1800 to the end of the century (approx) overall DEflation ran at about 1% or so, iirc. There were spikes in each direction but overall what cost a nickel at the start, cost a nickel at the end.
Central banks in private hands want the inflation. Society doesn't need it to function.

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9 users have voted.
Pluto's Republic's picture

@doh1304

….is an inflationary process, which is probably the reason why it was forbidden by the religions that emerged from the Middle East. It's probably the reason that Islamic banking is arguably the most stable in the world. When borrowed money produces something that increases economic the value of the nation, interest might not be so bad. But when you make money off of manipulating money, by extracting interest, that was viewed as a sin.

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riverlover's picture

I am clueless about taxation in the EU. Capitol losses can offset gains?

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Hey! my dear friends or soon-to-be's, JtC could use the donations to keep this site functioning for those of us who can still see the life preserver or flotsam in the water.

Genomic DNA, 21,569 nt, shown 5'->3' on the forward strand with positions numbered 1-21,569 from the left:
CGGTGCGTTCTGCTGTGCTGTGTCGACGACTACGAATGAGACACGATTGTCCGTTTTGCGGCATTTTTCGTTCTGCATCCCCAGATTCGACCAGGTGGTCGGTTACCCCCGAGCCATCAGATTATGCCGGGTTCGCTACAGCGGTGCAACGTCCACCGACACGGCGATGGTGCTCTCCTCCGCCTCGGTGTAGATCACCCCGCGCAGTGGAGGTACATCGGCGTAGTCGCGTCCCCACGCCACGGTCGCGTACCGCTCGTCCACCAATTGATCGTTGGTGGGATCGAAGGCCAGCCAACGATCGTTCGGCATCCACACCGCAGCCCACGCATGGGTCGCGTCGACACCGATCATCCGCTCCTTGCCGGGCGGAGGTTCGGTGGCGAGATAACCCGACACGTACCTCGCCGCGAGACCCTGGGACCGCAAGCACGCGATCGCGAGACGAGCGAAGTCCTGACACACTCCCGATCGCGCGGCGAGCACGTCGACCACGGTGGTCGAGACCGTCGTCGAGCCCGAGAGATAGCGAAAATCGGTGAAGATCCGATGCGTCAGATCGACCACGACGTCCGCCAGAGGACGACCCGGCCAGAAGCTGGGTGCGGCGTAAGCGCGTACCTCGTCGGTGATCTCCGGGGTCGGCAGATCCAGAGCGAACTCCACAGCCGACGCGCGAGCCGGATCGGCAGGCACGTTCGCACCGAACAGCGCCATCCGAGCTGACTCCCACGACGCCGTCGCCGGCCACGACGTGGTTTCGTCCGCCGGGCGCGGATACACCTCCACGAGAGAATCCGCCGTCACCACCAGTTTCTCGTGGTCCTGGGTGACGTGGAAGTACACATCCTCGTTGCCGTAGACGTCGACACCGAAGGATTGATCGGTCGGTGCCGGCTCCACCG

Pluto's Republic's picture

…the Greece meltdown and the IMF's passive-agressive crushing of Greece via the troika. This was particularly interesting because, around that time, the US had toppled Ukraine's government. Ukraine's legitimately elected President did not want to accept IMF loans. He knew the consequences of that. Hence, the democratically-elected government was swapped out for a NeoNazi puppet government. The discussions at Ian Welsh's website were enormously illuminating.

There is too much money chasing not enough returns. Because there isn’t enough real growth, that money moves into bubbles and fraud, and destroys companies through leveraged buyouts….

Now isn't that the truth. Amazingly, the numbers have always been a testament to that truth. But that didn't stop the banking aristocracy and Neoliberals from dragging the world through the taint and corruption of predatory capitalism, while endlessly thirsting for more of the same.

All in all, it appears to me we are living through the last of the Anglo Finance Era, which will never be known for its stability or sustainability. The world is quite sick of this violent, greedy empire.

But the game is coming to an end. ...the poor and middle class, especially the young ones, are losing patience and are willing to go either straight-up socialist or straight-up fascist (the Polish 50K rally).

There will be three choices for countries: Fascism, left-wing populism, or dystopic surveillance/police states.